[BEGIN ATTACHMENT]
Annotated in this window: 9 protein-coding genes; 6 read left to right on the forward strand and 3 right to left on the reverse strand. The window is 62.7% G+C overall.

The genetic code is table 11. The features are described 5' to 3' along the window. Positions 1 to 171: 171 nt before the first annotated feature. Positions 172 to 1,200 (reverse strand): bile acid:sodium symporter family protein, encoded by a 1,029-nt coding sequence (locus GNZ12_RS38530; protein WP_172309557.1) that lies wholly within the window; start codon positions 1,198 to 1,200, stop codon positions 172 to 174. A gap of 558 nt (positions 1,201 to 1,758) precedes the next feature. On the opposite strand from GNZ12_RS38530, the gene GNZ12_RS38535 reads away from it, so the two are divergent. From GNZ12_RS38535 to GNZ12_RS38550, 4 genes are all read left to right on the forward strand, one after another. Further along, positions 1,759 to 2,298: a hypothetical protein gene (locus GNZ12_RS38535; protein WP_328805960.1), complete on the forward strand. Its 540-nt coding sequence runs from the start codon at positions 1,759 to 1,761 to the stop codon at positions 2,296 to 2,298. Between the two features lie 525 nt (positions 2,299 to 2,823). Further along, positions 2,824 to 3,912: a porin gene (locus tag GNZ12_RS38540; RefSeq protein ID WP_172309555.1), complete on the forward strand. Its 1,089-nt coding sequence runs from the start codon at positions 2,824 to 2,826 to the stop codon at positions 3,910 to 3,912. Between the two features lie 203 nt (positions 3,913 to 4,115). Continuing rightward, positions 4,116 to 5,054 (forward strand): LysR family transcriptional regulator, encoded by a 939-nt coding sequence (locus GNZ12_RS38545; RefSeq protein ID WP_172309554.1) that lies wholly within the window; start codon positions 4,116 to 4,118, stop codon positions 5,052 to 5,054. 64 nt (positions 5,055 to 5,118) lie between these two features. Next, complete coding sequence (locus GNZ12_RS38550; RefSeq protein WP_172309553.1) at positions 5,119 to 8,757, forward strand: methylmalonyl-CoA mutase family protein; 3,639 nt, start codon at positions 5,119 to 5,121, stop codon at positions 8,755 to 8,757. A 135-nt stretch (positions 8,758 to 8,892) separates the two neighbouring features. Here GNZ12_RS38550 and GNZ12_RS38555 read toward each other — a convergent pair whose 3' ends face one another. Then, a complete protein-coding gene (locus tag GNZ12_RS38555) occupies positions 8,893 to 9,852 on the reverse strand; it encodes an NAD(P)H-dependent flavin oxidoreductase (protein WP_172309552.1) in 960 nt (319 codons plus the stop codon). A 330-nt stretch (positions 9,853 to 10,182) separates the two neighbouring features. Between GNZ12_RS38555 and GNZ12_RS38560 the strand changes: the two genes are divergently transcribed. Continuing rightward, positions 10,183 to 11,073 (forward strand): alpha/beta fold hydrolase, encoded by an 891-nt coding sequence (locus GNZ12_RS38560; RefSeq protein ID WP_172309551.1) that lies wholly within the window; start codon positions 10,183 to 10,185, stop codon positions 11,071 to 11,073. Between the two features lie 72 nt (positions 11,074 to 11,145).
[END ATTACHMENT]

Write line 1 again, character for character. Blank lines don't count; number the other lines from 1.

Annotated in this window: 9 protein-coding genes; 6 read left to right on the forward strand and 3 right to left on the reverse strand. The window is 62.7% G+C overall.